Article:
The X-Files: I Want To Believe - Chris Carter and Frank Spotnitz interview
Interview by Rob Carnevale
CHRIS Carter and Frank Spotnitz, co-writers and director (Carter) of The X-Files: I Want To Believe talk about the history behind making the film, developing the iconic characters of Mulder and Scully and why they think the TV series was ahead of its time.
They also discuss the film’s disappointing American box office, working with each other and why they like to ask questions without – necessarily – providing answers…
Q. Why did this X-Files movie take so long to get to the screen?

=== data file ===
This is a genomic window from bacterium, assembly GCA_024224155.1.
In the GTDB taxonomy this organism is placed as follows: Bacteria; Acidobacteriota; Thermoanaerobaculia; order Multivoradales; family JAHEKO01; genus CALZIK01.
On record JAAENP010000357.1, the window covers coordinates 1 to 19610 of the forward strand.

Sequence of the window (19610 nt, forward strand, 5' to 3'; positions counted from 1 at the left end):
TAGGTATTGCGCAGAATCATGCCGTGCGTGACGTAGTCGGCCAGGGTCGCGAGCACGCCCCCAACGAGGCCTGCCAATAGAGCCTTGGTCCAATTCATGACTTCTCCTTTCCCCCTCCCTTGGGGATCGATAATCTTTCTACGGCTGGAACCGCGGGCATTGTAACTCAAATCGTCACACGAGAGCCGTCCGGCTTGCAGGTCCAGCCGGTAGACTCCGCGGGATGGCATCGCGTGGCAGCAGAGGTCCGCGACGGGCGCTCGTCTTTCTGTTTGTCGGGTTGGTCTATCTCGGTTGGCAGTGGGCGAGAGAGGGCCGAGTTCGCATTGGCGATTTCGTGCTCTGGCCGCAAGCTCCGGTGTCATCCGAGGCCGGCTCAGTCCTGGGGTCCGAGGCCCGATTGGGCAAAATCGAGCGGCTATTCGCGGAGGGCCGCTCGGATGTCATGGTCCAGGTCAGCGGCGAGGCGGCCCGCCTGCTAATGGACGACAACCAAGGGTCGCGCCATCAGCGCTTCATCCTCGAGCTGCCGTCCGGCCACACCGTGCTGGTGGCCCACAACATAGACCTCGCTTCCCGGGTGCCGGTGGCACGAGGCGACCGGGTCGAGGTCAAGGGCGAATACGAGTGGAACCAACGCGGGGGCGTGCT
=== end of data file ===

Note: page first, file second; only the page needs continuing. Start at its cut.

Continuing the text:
Chris Carter: It was really a matter of business. Fox came to us a year after the series was off the air and said: “If you guys want to do another movie, we’re ready and waiting…” So, we started and came up with a good idea, which we pitched to them, and they agreed. Then negotiations began… not only with us but with the actors. But that all came to a screeching halt when my representatives came to an impasse with Fox over a TV contract and the profit participation. I’d call it par for the course in the industry – there was a squabble over who owes what to who. That became a very long negotiation, which became a law suit… but not in any kind of true sense because swords were never drawn. But it just reserved my right to negotiate and we continued to do that. It took four years, I think, in all, which was four years of legal fees [smiles]. I’m not kidding, I was then picking up one phone and my lawyers were saying, “it’s resolved”, and the other phone was saying: “It’s Fox here and if you want to do that movie, now’s the time!” It was now or never because there was a writers’ strike looming and they said: “If you don’t do it now, you probably won’t have it in theatres for a couple of years because the strike could last a year or more.” They were ready for that, so that now or never was the call to arms for us and we picked up our pens and began to write. That was a year and a half ago.